London was born in 50 AD when the Romans, who had invaded Britain in 43 AD decided to build a town by the bridge that they had built across the Thames with the intention of having a port. London is derived from the Celtic word Londinios. Originally, it did not have stone walls but probably a ditch and an earth rampart with a wooden palisade on top. A stone wall was erected around London by the end of the 2nd century and there was a ditch outside. 20 bastions were added to the wall in the middle of the 3rd century. The forum in the form of a square with shops and public buildings arranged around it was built in the centre of Roman London. The basilica or ‘town hall’ (500 ft long and 70 ft high) was the most important building in the forum. Roman London featured brick works, potteries, glass works, and donkey-powered mills for grinding grains to flour and bakeries. London in the Roman era was an important port with wooden wharves and jetties and it was used to export grain and metal while luxury goods were imported. There were several public baths although the rich people had their private baths at home. The baths were also used for socialising. Water at homes was sourced from wells and cess pools were used. Underground drains were used for removing rainwater. An amphitheatre capable of holding 8,000 people where gladiators fought to the death, were also a feature of Roman London. Cockfighting was very popular.
After the Romans left in 407 AD, London was abandoned until a new town arose outside the walls on the site of Covent Garden. In 597 AD, the Saxons began to be converted to Christianity by Roman monks and a bishop was appointed for London in 604. Gradually, London became a trading centre by the 8th century. There were many wooden huts with thatched roofs in the Saxon London era and there is evidence of loom weights. The exports were wool, either raw or woven and imports included wine and luxury foods like grapes and figs. The Danes looted London in 842 and in 851 they burned a large part of the town. Thereafter they conquered northern and Eastern England including London. However they were defeated by King Alfred the Great in 878 but the country was split between them with the Danes keeping London. However, Alfred took back London in 886 and repaired the walls of the old Roman town. Soon foreign merchants came to live in London. The Danes tried to conquer London again in 994 but they were defeated. Edward the Confessor built the wooden Westminster Palace and later Parliament used to meet here. He also built Westminster Abbey.
London in Middle Ages
William the Conqueror occupied the royal palace at Westminster and was crowned King of England in 1066. He conferred certain rights to London through a charter and he built a wooden tower to stand guard over London but in 1078 – 1100 it was replaced by a stone tower leading to the beginning of the Tower of London. In 1176 the wooden bridge across the Thames was replaced with a stone one. In 1180, London had clean air, Christian religion, St Paul’s Cathedral, 126 parish churches, the Tower with 4 gates and fields and meadows with small rivers. It was a lively place with a horse market in Smithfield, which was also the place for executions. The friars came to London in the 13th century and set out to preach. The Jews came after the Norman Conquest and they lived in a ghetto. They suffered from persecution and 30 Jews were killed in 1189 and in 1264, 500 more were killed. All of them were expelled from England in 1290. The Peasants Revolt took place in 1381 and in 1348-1349, about 15,000 people died when the Black Death struck.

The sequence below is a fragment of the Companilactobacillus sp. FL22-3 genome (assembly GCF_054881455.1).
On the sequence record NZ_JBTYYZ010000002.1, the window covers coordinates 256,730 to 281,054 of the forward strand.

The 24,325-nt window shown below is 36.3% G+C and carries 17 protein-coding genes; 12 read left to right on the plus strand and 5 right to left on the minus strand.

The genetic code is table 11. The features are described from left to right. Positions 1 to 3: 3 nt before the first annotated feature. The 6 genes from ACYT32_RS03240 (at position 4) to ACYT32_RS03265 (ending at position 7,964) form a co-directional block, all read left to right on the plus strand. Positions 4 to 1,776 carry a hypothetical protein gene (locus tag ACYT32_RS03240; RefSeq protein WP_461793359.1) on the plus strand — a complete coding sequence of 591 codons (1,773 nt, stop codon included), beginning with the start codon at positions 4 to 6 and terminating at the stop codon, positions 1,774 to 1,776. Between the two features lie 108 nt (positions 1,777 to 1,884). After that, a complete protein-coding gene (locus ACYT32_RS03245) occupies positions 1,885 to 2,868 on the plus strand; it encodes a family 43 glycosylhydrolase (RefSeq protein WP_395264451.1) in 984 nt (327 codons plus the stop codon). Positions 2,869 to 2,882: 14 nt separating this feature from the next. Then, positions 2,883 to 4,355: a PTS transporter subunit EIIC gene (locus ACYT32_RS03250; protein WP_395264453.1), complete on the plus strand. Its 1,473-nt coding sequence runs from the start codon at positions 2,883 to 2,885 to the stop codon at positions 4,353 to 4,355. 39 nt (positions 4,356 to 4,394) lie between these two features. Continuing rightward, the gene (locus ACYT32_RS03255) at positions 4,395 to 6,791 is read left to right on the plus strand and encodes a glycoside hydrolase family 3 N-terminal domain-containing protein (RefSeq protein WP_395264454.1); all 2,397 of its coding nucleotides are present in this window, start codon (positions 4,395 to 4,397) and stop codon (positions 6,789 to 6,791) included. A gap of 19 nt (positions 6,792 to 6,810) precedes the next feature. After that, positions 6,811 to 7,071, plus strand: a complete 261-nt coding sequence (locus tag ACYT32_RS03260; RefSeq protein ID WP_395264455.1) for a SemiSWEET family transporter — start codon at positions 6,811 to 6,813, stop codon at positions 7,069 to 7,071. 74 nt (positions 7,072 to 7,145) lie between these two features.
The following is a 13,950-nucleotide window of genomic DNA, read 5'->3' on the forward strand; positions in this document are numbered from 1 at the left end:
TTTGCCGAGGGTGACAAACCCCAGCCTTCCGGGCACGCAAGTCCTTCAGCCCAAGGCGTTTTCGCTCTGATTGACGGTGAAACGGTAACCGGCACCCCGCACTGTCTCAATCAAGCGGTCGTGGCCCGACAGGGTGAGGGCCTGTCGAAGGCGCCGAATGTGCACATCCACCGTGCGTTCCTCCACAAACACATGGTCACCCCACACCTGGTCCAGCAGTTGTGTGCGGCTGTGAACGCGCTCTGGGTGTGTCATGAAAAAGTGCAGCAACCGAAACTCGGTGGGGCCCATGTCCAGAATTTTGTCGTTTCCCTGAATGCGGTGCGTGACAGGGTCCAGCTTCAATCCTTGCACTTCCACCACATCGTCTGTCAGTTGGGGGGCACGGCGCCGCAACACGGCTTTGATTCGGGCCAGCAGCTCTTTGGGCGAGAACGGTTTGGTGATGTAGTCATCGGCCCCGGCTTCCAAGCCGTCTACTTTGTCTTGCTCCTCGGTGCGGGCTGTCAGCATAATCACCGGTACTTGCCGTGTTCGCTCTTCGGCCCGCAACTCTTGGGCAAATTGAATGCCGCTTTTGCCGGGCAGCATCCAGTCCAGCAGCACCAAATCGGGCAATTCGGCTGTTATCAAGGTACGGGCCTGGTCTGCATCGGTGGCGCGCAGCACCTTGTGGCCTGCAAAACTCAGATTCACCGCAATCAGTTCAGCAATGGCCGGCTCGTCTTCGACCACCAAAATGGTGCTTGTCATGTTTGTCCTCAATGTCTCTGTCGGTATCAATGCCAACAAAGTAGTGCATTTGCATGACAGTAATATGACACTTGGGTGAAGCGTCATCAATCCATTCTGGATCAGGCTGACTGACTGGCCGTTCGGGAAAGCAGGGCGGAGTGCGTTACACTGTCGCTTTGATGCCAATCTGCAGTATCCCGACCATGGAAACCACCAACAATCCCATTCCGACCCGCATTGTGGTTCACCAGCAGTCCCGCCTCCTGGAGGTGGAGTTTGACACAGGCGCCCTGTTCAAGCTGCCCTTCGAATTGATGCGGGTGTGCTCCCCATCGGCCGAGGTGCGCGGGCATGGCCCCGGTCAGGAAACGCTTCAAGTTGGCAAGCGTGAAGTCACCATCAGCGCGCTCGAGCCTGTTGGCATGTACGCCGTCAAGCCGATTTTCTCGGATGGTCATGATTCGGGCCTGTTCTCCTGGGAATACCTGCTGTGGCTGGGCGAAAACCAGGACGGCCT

Celebrities, affluent travellers, business owners and top-level executives prefer to stay in 5 star hotels in London as they can get the most luxurious accommodation along with the best of facilities and services.
6th and 17th Centuries
The church owned much of the land in London in the Middle Ages but King Henry VIII dissolved the monasteries and released a great deal of land for new buildings. He opened the Hyde Park to the public in 1635. During this period Richmond Park was created and Queens House was completed. Rich men continued to build houses west of London and a fruit and vegetable market was built at Covent Garden. The Civil War began in 1642 between the king and parliament. The last outbreak of Bubonic plague was in 1665 and in 1666 the Great Fire of London took place. About 13,200 houses were destroyed and about 70-80,000 people were made homeless.
Fashionable houses were built in London at various places in the late 17th century. French protestants fleeing religious persecution came to London and mostly settled in Spitalfields. Piped water was made available to wealthy Londoners in the 17th century. The Bank of England was set up in 1694.
In the 18th century, the city started expanding and several hospitals were also built. Buckingham Palace was built in 1703 and altered in the 19th century by John Nash. The first monarch to live there was Queen Victoria in 1837. The Marlborough House, British Museum, Somerset House and Mansion House were also built in the 18th century.
The population grew to 6 million by the end of the 19th century. Estates were built by rich men and there was all-round growth in the city, mainly due to the railway. There were epidemics of Cholera in 1831-1866. Manufacturing activities grew.
While there was a lot of progress, the two World Wars created havoc. Many people were killed but after the wars, buildings and new towns were built. London boomed in the 1950s.
London continued to grow rapidly at the beginning of the 21st century.